In the US, many women wore red and some went on a one-day strike to highlight what life would be like without women’s contributions.
Women who are employed full time in the US are paid just 80% of what men were paid–and the gap is worse for women of color, mothers, and those with disabilities. At the current rate of progress, the gap won’t close until 2152.
But we have it easy compared to women in other countries. Globally, 1 in 3 women experience physical and/or sexual violence from a partner in their lifetime. Women are denied educational opportunities in many parts of the world, and according to the UN, make up 2/3 of illiterate people as well as 2/3 of the world’s poorest citizens.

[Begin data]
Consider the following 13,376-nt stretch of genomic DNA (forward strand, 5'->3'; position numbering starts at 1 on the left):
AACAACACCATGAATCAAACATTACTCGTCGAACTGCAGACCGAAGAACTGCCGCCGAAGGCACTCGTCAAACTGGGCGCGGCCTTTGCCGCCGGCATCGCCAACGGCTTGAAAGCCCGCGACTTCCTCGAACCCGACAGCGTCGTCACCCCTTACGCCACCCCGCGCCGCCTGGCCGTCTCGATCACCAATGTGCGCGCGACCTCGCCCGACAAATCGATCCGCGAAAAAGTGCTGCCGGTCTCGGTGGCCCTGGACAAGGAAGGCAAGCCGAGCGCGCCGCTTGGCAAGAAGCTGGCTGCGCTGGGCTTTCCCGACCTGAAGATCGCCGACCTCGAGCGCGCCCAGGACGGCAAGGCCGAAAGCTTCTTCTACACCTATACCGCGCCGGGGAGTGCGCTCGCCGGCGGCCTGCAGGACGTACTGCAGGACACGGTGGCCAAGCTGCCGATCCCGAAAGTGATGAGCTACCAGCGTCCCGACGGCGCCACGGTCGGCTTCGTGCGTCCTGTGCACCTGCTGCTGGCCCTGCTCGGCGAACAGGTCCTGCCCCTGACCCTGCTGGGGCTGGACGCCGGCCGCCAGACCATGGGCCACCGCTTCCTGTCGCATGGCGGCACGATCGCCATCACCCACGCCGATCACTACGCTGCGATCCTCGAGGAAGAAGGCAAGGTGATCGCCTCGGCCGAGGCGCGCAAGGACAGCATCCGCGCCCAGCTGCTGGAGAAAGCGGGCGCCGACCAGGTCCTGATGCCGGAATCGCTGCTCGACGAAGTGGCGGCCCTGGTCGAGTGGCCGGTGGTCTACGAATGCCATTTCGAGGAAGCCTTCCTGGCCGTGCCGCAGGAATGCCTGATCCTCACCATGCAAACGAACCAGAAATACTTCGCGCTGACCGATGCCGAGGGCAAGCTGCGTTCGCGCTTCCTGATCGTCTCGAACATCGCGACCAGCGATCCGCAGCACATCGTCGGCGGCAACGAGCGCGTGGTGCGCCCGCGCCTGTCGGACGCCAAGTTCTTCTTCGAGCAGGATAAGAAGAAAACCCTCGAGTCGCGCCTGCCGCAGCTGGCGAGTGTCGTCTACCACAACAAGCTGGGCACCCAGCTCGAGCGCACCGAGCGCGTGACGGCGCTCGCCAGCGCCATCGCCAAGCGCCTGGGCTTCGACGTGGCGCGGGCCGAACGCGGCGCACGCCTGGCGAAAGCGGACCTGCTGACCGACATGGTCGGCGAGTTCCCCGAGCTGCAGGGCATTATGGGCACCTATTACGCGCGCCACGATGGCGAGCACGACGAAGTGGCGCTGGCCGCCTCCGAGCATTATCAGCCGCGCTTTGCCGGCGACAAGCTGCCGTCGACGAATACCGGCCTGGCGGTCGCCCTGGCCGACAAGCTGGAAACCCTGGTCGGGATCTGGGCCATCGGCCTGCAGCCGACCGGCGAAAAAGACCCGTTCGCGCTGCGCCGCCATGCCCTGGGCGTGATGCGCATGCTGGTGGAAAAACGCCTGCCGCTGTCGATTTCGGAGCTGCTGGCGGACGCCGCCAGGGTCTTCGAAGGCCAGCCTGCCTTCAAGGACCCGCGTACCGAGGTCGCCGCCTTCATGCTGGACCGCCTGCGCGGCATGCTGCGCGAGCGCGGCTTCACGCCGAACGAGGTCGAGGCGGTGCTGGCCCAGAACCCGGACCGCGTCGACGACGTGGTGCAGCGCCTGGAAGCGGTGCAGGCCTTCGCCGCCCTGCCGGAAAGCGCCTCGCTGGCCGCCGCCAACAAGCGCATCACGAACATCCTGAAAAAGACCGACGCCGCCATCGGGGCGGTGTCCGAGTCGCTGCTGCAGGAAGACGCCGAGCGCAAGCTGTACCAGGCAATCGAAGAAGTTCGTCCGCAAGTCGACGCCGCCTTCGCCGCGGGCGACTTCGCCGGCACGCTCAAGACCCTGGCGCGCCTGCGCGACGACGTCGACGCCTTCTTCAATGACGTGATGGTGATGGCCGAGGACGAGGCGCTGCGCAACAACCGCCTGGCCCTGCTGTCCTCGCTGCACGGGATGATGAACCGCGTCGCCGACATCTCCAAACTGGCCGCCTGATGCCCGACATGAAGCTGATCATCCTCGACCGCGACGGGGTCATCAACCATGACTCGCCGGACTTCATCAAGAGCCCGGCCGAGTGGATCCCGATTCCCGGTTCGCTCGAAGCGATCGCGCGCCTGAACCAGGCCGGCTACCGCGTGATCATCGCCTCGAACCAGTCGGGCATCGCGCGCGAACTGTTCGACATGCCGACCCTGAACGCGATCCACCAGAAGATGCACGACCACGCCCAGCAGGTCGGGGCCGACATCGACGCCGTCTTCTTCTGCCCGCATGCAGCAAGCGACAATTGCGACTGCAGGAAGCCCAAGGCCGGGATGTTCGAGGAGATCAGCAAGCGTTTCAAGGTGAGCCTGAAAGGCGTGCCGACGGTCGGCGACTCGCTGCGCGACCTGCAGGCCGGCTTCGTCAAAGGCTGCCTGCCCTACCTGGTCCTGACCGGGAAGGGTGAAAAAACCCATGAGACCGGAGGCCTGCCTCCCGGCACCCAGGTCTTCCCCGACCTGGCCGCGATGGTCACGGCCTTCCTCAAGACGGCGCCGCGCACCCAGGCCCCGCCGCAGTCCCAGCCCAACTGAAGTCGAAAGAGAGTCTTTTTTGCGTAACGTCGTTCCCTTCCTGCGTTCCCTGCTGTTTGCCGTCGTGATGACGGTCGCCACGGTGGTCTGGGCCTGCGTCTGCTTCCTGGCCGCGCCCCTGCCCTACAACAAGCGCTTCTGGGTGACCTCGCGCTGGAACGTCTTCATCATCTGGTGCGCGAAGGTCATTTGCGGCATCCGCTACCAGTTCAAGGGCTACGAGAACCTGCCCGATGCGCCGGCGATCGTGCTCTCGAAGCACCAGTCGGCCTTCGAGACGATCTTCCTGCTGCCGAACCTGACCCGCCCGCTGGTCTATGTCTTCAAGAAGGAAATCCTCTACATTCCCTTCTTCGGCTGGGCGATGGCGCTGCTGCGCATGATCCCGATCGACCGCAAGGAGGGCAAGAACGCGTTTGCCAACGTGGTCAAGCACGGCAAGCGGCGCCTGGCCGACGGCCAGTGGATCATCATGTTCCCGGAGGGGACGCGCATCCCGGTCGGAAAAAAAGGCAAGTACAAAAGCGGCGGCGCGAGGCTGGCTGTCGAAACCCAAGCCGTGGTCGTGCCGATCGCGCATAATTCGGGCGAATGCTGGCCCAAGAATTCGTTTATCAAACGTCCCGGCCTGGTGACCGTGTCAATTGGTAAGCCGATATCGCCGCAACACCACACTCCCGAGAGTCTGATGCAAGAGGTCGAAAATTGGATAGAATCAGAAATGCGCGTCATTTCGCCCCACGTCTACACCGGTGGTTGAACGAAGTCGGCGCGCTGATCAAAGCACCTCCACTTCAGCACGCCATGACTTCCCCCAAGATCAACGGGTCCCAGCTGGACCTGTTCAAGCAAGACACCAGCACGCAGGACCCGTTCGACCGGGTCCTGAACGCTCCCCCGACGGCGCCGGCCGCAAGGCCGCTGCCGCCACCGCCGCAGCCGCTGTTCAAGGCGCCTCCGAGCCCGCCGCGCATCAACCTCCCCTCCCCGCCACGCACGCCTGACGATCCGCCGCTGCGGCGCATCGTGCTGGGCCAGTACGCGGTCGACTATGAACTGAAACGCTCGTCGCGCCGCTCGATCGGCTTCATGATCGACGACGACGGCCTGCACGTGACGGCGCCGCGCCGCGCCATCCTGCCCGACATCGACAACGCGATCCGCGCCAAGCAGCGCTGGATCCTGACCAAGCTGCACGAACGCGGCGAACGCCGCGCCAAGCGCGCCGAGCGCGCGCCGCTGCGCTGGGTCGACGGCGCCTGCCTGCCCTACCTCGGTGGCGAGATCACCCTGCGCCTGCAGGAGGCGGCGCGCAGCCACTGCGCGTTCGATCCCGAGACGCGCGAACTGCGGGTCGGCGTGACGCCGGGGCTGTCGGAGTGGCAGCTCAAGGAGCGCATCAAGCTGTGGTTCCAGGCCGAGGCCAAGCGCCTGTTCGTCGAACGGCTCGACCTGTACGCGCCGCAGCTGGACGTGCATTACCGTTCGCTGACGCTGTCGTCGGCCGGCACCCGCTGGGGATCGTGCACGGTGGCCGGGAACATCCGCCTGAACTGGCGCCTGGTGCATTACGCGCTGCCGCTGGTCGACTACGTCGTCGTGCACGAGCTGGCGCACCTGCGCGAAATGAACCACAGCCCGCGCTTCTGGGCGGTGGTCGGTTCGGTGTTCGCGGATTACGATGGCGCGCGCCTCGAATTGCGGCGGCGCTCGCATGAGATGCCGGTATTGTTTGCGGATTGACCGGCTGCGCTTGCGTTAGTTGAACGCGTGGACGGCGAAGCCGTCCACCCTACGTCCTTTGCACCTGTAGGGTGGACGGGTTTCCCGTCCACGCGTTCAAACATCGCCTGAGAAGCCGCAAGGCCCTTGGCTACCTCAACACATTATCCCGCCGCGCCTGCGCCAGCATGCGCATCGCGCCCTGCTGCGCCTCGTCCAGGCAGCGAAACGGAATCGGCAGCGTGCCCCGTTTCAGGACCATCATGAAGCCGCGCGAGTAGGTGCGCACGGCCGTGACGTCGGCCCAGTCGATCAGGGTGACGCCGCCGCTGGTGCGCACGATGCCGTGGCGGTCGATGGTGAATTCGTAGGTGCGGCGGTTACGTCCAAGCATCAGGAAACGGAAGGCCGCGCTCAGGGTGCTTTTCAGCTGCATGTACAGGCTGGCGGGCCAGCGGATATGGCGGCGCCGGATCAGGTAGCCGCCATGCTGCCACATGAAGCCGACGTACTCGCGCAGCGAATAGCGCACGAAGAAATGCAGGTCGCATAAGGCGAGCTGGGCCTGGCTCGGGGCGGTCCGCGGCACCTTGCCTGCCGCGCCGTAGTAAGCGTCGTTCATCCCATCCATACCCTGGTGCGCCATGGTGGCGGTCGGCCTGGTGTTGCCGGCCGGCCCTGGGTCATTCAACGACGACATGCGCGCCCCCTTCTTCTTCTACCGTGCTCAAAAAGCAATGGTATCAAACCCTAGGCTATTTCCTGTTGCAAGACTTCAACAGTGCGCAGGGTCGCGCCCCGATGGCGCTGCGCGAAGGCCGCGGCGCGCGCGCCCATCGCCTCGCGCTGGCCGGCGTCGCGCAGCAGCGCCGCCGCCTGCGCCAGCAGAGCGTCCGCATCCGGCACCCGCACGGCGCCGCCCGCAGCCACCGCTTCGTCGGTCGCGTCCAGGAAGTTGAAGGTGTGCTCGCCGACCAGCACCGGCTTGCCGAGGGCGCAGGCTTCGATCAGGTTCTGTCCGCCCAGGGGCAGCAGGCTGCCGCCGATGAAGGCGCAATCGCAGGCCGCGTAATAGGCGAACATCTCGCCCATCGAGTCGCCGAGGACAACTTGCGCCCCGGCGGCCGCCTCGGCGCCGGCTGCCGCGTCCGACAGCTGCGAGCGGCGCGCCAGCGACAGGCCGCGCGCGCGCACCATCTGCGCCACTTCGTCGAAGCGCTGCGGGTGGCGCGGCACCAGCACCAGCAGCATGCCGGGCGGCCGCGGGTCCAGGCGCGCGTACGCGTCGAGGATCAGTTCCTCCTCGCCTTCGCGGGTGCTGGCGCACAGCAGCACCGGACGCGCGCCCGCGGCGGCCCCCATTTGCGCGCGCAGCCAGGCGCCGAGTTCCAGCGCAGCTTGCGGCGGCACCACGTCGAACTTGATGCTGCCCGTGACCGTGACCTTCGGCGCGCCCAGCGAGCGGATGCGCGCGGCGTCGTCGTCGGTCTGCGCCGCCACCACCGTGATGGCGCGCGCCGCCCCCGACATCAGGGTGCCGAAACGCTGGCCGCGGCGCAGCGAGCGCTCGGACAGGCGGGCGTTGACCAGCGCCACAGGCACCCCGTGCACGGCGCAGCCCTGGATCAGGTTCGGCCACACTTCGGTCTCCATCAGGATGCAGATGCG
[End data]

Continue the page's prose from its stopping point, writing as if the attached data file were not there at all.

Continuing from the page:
Focusing on one group’s needs does not diminish that of others: discussing breast cancer doesn’t negate the need to fight prostate cancer as well. Yet, although heart disease strikes men and women nearly equally, more women than men die from the disease each year.
Until we can even out the odds, we need to draw attention to these issues–with the hope that next year we will have more celebrate and less to eliminate.
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